Perhaps the most extensively investigated pharmacologic manipulation to provide spinal cord protection during ischemia resides with the barbiturates. However, the present study demonstrated that an EEG burst-suppression dose of thiopental did not offer any advantage over halothane in those with spinal cord ischemia. The results are consistent with a recent study examining the effect of methohexital in dogs.  Variable results with barbiturates reported in the literatures [1,2,3,15] may deserve consideration with respect to temperature monitoring, residual blood flow during ischemia, and timing of neurologic scoring.
Oldfield et al.  demonstrated beneficial effects of thiopental in transient spinal cord ischemia (25 min) produced by occlusion of the infrarenal aorta in rabbits. However, they did not measure body temperature in their study. Importance of temperature is now widely recognized as a crucial variable. Small differences in central nervous system temperature (only 1 degree Celsius) can have a substantial impact on outcome after experimental ischemia.  In our study, there was no difference in either esophageal or paravertebral muscle temperature between the thiopental-normothermia and the halothane-normothermia groups.
Robertson et al. [1,2] demonstrated that thiopental (30 mg/kg given intravenously 30 min before ischemia) or hypothermia (30 degrees Celsius) had protective properties in transient spinal cord ischemia in rabbits anesthetized with ketamine. However, a critical examination of their studies presents some points for concern. They occluded the infrarenal aorta by inflating an intraaortic balloon. This procedure is easy and less invasive. However, it is difficult to verify the position and totality of aortic occlusion. The incidence of incomplete occlusion was 10% in the control group as demonstrated by no change in the SSCEP during ischemia.  These are possibly related to the residual blood flow during ischemia. Aortic occlusion with a snare catheter placed under direct vision, as used in the present study, is simple and more complete, although it is invasive.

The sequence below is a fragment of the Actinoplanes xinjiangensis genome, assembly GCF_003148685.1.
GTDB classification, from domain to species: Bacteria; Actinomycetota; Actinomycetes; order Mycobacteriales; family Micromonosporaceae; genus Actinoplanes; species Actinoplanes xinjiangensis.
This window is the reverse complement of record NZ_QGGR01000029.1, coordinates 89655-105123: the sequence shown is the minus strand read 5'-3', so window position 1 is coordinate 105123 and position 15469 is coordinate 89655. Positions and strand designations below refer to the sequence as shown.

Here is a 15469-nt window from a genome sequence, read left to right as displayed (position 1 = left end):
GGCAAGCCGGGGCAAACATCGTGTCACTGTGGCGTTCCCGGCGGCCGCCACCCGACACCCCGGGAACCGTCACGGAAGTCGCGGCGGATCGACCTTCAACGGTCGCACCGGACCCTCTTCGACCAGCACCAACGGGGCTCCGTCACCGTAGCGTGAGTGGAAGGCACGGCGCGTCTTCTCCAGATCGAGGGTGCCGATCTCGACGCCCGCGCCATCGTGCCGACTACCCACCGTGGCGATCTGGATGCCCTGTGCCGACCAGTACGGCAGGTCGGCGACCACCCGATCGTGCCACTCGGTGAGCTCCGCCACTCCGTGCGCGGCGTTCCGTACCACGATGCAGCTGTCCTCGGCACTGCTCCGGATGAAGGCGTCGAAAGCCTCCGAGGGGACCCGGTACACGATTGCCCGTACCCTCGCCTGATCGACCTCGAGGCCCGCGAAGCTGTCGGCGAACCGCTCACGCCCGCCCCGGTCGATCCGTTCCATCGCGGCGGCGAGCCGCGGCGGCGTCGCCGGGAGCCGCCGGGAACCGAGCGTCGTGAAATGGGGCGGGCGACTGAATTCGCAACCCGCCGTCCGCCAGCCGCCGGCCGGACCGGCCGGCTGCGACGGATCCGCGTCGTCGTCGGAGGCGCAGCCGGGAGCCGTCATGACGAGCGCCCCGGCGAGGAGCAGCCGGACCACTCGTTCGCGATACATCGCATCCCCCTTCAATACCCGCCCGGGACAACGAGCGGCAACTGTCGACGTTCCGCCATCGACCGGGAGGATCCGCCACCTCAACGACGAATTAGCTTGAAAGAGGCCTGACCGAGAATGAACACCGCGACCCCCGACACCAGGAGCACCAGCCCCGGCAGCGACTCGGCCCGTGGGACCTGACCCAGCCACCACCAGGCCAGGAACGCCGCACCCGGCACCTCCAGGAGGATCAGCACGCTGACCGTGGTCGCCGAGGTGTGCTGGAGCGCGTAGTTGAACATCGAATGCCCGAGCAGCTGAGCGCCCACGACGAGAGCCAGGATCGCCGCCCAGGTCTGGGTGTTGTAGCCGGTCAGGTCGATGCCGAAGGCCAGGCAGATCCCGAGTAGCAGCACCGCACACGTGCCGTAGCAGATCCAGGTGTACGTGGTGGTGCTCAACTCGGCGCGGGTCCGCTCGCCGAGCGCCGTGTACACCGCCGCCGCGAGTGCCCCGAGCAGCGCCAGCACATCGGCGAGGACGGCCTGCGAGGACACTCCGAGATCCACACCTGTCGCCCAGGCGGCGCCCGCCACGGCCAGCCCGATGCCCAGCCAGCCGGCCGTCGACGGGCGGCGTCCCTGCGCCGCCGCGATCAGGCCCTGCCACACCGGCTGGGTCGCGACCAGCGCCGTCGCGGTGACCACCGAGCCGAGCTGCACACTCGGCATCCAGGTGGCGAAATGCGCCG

Naslund  demonstrated that animals treated with thiopental (25 mg/kg intravenously given 3 min before aortic occlusion) had a lower incidence of paraplegia with acute onset after 21 min of spinal cord ischemia than animals treated with halothane. However, when acute and delayed onset of paraplegia were combined, no difference was evident. Therefore, it seems difficult to conclude that thiopental has any beneficial effect on the ultimate outcome.
The dose of thiopental in the previous studies that demonstrated protective effects is smaller than in our study. [1,2,15] From a hemodynamic standpoint, the systemic arterial pressure in the present study was well maintained with large dose of thiopental (86 +/- 6 mg/kg) even during aortic clamp. Thus, the failure of protection in our study cannot be attributed to the decrease in spinal cord perfusion pressure by the administration of large dose of thiopental.
In summary, mild and moderate hypothermia (3–6 degrees Celsius reduction) protected against ischemic spinal cord injury. In contrast, a burst-suppression dose of thiopental did not offer any advantage over halothane on hindlimb motor functions or histologic damage after transient spinal cord ischemia. These results, if applicable in humans, support the induction of mild-to-moderate hypothermia for protection of the spinal cord but do not support the use of thiopental during surgical procedures that may result in transient ischemia of the spinal cord.
The authors thank Dr. Mark H. Zornow for his advice in preparing this manuscript.